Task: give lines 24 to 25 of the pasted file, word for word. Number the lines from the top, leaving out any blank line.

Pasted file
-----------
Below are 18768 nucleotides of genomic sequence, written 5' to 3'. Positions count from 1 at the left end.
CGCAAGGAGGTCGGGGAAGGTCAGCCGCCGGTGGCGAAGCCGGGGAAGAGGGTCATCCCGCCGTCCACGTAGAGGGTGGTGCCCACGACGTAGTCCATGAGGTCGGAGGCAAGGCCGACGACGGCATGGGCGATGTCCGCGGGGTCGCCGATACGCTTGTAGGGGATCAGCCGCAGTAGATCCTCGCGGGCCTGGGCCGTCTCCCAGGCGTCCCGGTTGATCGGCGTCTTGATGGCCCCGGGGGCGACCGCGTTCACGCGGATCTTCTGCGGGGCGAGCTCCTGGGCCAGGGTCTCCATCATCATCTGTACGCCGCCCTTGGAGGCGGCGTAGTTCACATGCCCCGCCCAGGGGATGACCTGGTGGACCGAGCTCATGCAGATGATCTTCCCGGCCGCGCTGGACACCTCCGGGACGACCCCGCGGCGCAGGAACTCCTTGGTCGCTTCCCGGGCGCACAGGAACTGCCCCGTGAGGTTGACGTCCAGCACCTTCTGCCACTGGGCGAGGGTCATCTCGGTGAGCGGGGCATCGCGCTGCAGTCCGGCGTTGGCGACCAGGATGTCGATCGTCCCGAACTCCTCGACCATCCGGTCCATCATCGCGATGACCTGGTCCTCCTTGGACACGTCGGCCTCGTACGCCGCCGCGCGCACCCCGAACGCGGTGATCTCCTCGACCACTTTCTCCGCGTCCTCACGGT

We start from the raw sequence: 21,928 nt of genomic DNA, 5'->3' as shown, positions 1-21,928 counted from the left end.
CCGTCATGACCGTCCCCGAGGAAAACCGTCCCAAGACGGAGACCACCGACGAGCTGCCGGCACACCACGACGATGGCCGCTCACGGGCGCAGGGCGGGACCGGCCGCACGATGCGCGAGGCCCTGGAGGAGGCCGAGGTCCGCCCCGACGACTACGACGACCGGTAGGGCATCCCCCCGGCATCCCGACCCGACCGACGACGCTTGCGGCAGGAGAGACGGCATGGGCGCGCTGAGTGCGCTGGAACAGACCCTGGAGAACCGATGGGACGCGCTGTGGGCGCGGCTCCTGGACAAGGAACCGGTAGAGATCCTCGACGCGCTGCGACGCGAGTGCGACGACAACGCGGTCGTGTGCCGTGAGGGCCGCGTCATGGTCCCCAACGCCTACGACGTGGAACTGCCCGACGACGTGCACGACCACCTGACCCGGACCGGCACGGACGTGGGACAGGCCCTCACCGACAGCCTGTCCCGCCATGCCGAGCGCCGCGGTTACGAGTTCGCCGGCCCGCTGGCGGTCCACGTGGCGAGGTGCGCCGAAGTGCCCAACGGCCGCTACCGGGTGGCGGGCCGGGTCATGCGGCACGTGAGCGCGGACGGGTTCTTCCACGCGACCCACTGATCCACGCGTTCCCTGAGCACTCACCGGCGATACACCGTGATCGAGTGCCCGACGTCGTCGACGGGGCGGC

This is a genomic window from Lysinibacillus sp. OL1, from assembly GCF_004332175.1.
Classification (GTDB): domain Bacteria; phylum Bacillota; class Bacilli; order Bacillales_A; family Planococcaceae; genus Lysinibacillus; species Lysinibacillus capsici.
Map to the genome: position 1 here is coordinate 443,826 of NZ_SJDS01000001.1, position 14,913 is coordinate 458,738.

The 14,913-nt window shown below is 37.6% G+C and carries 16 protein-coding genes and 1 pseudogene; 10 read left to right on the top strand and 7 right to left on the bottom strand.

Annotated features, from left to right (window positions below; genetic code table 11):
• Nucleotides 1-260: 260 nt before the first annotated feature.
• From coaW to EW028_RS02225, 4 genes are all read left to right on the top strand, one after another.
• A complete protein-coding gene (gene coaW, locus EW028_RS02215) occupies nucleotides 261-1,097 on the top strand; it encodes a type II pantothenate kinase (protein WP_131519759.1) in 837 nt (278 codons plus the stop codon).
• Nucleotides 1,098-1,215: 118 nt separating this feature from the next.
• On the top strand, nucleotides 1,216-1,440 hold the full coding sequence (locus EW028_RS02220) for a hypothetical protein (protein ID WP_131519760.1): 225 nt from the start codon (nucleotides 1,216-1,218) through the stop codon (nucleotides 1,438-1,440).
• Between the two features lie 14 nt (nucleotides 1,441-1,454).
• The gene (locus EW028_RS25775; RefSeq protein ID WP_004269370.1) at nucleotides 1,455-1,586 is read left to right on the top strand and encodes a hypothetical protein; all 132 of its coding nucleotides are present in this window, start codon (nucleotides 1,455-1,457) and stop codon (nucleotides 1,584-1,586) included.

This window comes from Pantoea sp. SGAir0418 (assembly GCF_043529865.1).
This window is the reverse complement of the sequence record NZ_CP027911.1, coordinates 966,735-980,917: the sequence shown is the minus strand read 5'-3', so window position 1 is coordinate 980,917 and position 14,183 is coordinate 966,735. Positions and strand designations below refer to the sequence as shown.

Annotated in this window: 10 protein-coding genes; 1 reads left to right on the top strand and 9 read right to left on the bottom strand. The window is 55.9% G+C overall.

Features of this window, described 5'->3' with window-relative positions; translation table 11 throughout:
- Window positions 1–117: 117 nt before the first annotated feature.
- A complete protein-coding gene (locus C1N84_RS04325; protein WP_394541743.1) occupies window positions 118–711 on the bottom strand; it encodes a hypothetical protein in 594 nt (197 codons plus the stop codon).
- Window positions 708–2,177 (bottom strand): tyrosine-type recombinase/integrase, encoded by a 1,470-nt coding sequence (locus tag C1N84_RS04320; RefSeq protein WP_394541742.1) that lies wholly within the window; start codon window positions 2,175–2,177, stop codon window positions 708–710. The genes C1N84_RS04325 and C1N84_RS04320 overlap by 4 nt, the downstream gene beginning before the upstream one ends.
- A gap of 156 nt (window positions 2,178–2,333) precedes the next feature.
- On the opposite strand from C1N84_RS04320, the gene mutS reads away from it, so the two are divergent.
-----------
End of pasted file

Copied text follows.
- A gap of 156 nt (window positions 2,178–2,333) precedes the next feature.
- On the opposite strand from C1N84_RS04320, the gene mutS reads away from it, so the two are divergent.